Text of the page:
Directly observing intracellular nanoparticle formation with nano-computed tomography

Directly observing intracellular nanoparticle formation with nano-computed tomography
Schematic illustration of NTR-triggered self-assembly of NBC-Iod-CBT into Iod-CBT-NPs inside a cell. Under glutathione (GSH) reduction and nitroreductase (NTR) cleavage, small-molecule 4-nitrobenzyl carbamate–Cys(SEt)-Asp-Asp-Phe(iodine)–2-cyano-benzothiazole (NBC-Iod-CBT) undergoes an intracellular CBT-Cys click condensation reaction and self-assembles into iodinated nanoparticles (i.e., Iod-CBT-NPs). Credit: Science Advances, doi: 10.1126/sciadv.aba3190

It is currently challenging to directly observe the formation of intracellular nanostructures in the lab. In a new report, Miaomiao Zhang and a research team in chemistry, life sciences, medical engineering and science and technology, in China, used a rationally designed small molecule abbreviated NBC-Iod-CBT (short for 4-nitrobenzyl carbamate–Cys(SEt)-Asp-Asp-Phe(iodine)–2-cyano-benzothiazole) and directly observed intracellular nanoparticle formation with nanocomputed tomography (nano-CT).

During the experiments, the glutathione (GSH) reduction and nitroreductase (NTR) cleavage mechanisms caused NBC-Iod-CBT molecules to undergo a click condensation reaction and self-assemble (NPs) as Iod-CBT-NPs. When the team conducted nano-CT imaging of NBC-Iod-CBT treated, nitroreductase-expressing HeLa cells in the lab, they showed the existence of self-assembled Iod-CBT-NPs in their cytoplasm. The new strategy is now published on Science Advances and will assist life scientists and bioengineers to understand the formation mechanisms of intracellular nanostructures.

A smart strategy for nanoassembly

Assembling nanostructures using small molecular precursors inside is an intelligent strategy with great advantages in molecular imaging and drug delivery. Small molecules can be taken up easily by cells, but they are also cleared out fast. In contrast, nanostructures with therapeutic agents have longer retention timeframes in cells with higher potency. Nevertheless, it is much more difficult for a cell to take up a nanostructure compared to a small molecule. Scientists therefore activate nanostructures for cellular uptake by modifying the cell surface with targeting 'warheads,' but such modifications can lower the reproducibility of the nanocomplex. As a result, a recently developed smart method aims to form intracellular nanoparticles, where cell cultures incubated with a small molecular precursor will have a nanostructure in them, for exciting applications in molecular imaging and drug delivery. However, it is still difficult to differentiate between the artificially formed nanostructures from intrinsic cellular structures. To accomplish this, Zhang et al. first designed an iodine (iod)-containing small molecule precursor, they then subjected the compound to intracellular enzyme-instructed self-assembly to form the nanoparticles of interest and used nano-CT (nanocomputed tomography) to observe the intracellular nanoparticles.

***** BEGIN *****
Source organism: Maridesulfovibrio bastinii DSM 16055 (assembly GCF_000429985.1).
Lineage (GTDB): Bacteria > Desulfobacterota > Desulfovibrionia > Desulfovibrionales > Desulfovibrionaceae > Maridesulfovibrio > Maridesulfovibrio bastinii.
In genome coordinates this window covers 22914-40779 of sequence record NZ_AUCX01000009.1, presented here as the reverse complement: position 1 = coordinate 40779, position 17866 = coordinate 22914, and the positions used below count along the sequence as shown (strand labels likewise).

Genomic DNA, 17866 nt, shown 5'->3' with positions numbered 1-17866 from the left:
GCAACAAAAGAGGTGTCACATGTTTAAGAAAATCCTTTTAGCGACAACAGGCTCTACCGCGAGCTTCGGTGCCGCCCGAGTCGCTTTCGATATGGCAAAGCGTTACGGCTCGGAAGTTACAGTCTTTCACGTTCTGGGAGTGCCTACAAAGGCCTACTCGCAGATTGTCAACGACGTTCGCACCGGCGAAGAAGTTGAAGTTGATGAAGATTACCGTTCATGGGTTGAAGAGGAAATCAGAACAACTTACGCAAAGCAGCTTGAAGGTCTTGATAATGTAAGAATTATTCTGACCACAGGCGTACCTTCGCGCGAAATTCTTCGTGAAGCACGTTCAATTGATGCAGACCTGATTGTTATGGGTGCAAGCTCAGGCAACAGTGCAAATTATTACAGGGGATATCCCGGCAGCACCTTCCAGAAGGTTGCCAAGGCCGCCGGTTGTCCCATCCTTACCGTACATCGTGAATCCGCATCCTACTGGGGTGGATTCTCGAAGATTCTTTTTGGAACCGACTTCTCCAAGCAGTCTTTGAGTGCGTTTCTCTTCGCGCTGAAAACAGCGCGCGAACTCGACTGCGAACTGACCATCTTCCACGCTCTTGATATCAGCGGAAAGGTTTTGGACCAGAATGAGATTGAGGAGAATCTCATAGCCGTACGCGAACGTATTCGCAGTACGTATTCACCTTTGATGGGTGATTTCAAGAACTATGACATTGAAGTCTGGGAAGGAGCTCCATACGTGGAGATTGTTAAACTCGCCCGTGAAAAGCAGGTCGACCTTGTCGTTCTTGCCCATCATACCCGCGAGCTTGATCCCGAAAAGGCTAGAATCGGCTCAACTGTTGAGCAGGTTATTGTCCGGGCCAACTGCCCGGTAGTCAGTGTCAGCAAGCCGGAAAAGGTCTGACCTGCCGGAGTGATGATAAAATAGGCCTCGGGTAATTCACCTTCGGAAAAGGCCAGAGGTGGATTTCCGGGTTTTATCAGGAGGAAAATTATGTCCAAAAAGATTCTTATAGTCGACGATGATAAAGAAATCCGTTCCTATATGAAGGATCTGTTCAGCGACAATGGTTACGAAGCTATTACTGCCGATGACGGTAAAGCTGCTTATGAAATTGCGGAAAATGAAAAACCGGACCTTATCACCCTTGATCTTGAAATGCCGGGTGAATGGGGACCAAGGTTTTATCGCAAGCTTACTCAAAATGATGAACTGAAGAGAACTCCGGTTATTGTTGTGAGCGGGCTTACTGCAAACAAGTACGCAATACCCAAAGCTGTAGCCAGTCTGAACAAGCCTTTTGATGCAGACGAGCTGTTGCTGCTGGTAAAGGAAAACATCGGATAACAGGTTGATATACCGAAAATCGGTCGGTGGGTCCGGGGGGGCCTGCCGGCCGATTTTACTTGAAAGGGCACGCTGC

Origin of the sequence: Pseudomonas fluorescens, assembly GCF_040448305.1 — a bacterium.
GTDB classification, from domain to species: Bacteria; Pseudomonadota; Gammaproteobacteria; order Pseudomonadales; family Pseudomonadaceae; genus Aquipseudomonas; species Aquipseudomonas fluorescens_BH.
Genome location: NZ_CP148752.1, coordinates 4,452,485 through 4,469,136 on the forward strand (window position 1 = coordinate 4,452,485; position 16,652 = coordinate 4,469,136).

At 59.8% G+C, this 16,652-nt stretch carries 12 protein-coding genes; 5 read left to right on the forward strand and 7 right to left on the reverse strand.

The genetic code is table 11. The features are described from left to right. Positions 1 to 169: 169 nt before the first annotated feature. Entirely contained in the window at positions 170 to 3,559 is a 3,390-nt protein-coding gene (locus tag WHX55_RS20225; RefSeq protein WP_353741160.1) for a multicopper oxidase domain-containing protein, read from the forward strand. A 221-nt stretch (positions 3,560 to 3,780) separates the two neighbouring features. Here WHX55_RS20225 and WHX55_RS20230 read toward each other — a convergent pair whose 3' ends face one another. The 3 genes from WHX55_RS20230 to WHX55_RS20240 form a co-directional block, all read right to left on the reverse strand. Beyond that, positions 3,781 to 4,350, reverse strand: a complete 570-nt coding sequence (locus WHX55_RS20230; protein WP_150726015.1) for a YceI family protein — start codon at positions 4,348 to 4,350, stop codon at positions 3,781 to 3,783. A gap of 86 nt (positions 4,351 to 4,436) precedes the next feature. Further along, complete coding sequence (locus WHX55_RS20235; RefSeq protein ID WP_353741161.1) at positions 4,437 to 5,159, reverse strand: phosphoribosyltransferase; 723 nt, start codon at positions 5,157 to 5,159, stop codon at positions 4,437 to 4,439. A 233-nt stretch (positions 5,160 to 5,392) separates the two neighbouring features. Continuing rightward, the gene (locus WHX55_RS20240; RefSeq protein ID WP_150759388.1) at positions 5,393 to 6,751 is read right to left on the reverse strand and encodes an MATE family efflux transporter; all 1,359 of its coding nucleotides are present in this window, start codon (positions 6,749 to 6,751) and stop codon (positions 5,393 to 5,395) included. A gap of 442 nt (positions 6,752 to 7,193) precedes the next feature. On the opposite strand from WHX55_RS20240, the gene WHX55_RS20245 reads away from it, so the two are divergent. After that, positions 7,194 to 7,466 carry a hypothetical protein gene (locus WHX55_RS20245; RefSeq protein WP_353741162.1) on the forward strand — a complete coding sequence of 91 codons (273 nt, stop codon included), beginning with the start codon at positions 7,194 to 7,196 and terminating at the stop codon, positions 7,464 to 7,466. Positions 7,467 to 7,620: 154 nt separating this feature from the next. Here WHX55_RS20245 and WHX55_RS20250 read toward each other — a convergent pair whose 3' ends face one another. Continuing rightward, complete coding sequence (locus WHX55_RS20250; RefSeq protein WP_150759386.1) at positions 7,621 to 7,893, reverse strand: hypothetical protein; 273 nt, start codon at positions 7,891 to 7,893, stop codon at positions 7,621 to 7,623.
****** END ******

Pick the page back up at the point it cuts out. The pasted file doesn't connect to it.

Directly observing intracellular nanoparticle formation with nano-computed tomography
In vitro characterizations of Iod-CBT-NPs. (A) TEM image of Iod-CBT-NPs. (B) HPLC traces of 500 μM NBC-Iod-CBT (black), 500 μM NBC-Iod-CBT incubated with TCEP (2 mM) for 1 hour, and a further incubation with NADH (5 mM) and NTR (5 U/ml) for 2 hours in 10 mM PBS at 37°C (red). Wavelength for detection: 320 nm. (C) 2D projection image of Iod-CBT-NPs. (D) 3D rendering image of Iod-CBT-NPs (yellow). LAC, linear absorption coefficient. Credit: Science Advances, doi: 10.1126/sciadv.aba3190
The experiment

The iodinated NBC-Iod-CBT small molecular structure had a rational design constituting of four parts, which included

  1. A 4-nitrobenxyl carbamate (NBC) substrate to breakdown nitroreductase (NTR),
  2. A latent cysteine (Cys) motif and 2-cyano-benzothiazole (CBT) structures for CBT-Cys click condensation reactions,
  3. An iodinated region for computed tomography contrast enhancement, and
  4. Two hydrophilic aspartic acid motifs for good water solubility under physiological condition
s.

When the compound entered nitroreductase (NTR)-overexpressing hypoxic (deprived of adequate levels of oxygen) cancer cells, they underwent self-assembly to form nanoparticles (NPs) known as Iod-CBT-NPs. To induce the nitroreductase-(NTR)-triggered nanoparticle formation in the lab, the scientists incubated the small molecule NBC-Iod-CBT with buffered saline solutions and added the nitroreductase solution for two hours to form nanostructures with visible absorbances between 500-700 nm.

Directly observing intracellular nanoparticle formation with nano-computed tomography
TEM image of NBC-Iod-CBT–treated hypoxia HeLa cell. (A) Low-magnification TEM image of hypoxia HeLa cell incubated with 250 μM NBC-Iod-CBT for 4 hours. (B) High-magnification TEM image of the red square area in (A). Credit: Science Advances, doi: 10.1126/sciadv.aba3190